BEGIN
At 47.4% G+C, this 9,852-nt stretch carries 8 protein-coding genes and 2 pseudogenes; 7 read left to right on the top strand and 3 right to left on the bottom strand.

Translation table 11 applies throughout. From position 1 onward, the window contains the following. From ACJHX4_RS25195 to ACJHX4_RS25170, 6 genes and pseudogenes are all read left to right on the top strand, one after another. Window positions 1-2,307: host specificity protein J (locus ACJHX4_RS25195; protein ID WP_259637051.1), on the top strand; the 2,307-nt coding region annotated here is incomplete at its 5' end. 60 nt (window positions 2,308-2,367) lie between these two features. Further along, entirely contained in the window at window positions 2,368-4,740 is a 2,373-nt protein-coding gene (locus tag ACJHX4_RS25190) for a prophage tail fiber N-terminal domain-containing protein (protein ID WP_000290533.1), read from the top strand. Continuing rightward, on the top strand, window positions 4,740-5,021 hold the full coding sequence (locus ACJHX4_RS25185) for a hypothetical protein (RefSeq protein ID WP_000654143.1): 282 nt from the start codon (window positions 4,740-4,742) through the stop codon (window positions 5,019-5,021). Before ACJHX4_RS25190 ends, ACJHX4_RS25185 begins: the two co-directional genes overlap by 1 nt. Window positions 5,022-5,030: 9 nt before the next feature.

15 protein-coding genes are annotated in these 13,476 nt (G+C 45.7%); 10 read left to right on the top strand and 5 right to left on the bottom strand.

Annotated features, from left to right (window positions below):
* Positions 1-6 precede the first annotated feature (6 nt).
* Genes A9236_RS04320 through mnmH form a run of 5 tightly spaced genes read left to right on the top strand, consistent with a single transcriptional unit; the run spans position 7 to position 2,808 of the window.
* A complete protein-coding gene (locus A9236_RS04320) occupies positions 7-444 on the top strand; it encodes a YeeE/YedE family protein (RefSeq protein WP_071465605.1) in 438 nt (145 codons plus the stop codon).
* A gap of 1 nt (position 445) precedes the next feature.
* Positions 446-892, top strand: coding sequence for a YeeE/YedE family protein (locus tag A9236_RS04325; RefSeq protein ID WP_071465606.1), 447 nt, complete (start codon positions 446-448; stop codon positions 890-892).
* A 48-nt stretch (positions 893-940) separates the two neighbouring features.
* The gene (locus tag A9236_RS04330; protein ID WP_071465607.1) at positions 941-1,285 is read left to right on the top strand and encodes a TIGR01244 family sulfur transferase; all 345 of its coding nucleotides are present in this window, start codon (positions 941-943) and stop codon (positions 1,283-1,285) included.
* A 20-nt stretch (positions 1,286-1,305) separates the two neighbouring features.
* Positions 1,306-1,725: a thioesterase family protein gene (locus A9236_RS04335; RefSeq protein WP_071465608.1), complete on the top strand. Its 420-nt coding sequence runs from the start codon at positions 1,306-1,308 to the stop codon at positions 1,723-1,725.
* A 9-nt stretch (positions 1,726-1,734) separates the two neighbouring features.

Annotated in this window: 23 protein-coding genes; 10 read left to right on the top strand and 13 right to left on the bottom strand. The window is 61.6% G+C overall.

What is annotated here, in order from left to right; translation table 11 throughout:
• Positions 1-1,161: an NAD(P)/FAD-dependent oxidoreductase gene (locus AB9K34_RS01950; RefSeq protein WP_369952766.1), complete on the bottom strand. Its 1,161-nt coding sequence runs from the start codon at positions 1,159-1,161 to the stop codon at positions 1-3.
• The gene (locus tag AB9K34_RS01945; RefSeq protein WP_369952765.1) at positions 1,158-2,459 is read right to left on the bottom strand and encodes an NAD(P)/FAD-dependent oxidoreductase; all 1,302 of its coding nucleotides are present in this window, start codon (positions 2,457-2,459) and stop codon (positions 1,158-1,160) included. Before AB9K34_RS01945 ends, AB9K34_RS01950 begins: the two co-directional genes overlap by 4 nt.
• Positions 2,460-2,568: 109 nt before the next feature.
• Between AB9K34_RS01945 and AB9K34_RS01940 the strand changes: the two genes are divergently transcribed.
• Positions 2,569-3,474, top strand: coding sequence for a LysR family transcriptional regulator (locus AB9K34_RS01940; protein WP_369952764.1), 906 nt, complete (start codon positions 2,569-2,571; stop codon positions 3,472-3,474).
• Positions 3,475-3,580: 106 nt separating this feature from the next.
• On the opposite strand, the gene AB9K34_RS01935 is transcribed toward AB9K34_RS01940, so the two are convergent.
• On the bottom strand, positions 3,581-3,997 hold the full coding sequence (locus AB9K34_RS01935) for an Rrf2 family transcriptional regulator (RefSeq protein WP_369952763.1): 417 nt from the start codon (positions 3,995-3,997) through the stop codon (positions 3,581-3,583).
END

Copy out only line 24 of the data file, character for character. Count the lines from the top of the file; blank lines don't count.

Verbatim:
• On the bottom strand, positions 3,581-3,997 hold the full coding sequence (locus AB9K34_RS01935) for an Rrf2 family transcriptional regulator (RefSeq protein WP_369952763.1): 417 nt from the start codon (positions 3,995-3,997) through the stop codon (positions 3,581-3,583).